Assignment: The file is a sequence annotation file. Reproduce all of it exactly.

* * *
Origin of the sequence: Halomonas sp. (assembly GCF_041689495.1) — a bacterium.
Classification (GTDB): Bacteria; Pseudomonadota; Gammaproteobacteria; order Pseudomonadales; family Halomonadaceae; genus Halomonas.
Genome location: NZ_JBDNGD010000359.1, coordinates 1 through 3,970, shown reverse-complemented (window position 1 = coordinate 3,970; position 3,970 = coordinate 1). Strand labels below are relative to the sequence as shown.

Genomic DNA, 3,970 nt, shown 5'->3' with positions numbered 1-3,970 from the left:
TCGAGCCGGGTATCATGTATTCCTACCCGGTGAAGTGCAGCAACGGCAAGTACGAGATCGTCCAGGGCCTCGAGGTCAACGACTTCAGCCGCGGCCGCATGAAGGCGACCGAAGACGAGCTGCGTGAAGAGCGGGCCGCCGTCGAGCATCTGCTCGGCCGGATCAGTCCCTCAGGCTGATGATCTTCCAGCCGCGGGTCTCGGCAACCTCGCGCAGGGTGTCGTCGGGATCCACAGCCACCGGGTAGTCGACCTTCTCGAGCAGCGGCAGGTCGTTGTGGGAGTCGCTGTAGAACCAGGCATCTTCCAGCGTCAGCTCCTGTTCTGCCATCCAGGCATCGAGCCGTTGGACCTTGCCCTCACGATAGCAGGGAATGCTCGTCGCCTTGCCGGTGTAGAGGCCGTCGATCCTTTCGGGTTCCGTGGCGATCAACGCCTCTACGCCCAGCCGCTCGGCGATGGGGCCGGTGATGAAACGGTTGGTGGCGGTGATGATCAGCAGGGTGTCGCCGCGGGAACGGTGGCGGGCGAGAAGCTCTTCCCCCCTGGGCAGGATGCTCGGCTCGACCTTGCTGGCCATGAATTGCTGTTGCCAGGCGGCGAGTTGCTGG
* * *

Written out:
Origin of the sequence: Halomonas sp. (assembly GCF_041689495.1) — a bacterium.
Classification (GTDB): Bacteria; Pseudomonadota; Gammaproteobacteria; order Pseudomonadales; family Halomonadaceae; genus Halomonas.
Genome location: NZ_JBDNGD010000359.1, coordinates 1 through 3,970, shown reverse-complemented (window position 1 = coordinate 3,970; position 3,970 = coordinate 1). Strand labels below are relative to the sequence as shown.

Genomic DNA, 3,970 nt, shown 5'->3' with positions numbered 1-3,970 from the left:
TCGAGCCGGGTATCATGTATTCCTACCCGGTGAAGTGCAGCAACGGCAAGTACGAGATCGTCCAGGGCCTCGAGGTCAACGACTTCAGCCGCGGCCGCATGAAGGCGACCGAAGACGAGCTGCGTGAAGAGCGGGCCGCCGTCGAGCATCTGCTCGGCCGGATCAGTCCCTCAGGCTGATGATCTTCCAGCCGCGGGTCTCGGCAACCTCGCGCAGGGTGTCGTCGGGATCCACAGCCACCGGGTAGTCGACCTTCTCGAGCAGCGGCAGGTCGTTGTGGGAGTCGCTGTAGAACCAGGCATCTTCCAGCGTCAGCTCCTGTTCTGCCATCCAGGCATCGAGCCGTTGGACCTTGCCCTCACGATAGCAGGGAATGCTCGTCGCCTTGCCGGTGTAGAGGCCGTCGATCCTTTCGGGTTCCGTGGCGATCAACGCCTCTACGCCCAGCCGCTCGGCGATGGGGCCGGTGATGAAACGGTTGGTGGCGGTGATGATCAGCAGGGTGTCGCCGCGGGAACGGTGGCGGGCGAGAAGCTCTTCCCCCCTGGGCAGGATGCTCGGCTCGACCTTGCTGGCCATGAATTGCTGTTGCCAGGCGGCGAGTTGCTGG